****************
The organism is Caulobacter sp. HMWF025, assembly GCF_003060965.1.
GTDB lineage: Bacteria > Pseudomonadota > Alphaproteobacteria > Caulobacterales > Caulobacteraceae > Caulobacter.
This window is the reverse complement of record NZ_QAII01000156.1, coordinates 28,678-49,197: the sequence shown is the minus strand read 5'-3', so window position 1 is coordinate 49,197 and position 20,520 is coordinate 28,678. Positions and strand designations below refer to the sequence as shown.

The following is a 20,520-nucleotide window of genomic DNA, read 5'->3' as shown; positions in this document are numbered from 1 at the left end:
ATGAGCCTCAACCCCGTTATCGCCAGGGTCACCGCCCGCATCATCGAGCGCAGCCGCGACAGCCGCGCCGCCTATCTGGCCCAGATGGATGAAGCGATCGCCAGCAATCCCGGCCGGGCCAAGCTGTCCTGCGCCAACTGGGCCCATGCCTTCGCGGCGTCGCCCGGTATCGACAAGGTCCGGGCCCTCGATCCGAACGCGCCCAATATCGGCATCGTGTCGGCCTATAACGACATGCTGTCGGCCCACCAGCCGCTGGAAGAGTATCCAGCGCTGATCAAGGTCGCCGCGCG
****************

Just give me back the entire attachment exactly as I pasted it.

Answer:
The organism is Caulobacter sp. HMWF025, assembly GCF_003060965.1.
GTDB lineage: Bacteria > Pseudomonadota > Alphaproteobacteria > Caulobacterales > Caulobacteraceae > Caulobacter.
This window is the reverse complement of record NZ_QAII01000156.1, coordinates 28,678-49,197: the sequence shown is the minus strand read 5'-3', so window position 1 is coordinate 49,197 and position 20,520 is coordinate 28,678. Positions and strand designations below refer to the sequence as shown.

The following is a 20,520-nucleotide window of genomic DNA, read 5'->3' as shown; positions in this document are numbered from 1 at the left end:
ATGAGCCTCAACCCCGTTATCGCCAGGGTCACCGCCCGCATCATCGAGCGCAGCCGCGACAGCCGCGCCGCCTATCTGGCCCAGATGGATGAAGCGATCGCCAGCAATCCCGGCCGGGCCAAGCTGTCCTGCGCCAACTGGGCCCATGCCTTCGCGGCGTCGCCCGGTATCGACAAGGTCCGGGCCCTCGATCCGAACGCGCCCAATATCGGCATCGTGTCGGCCTATAACGACATGCTGTCGGCCCACCAGCCGCTGGAAGAGTATCCAGCGCTGATCAAGGTCGCCGCGCG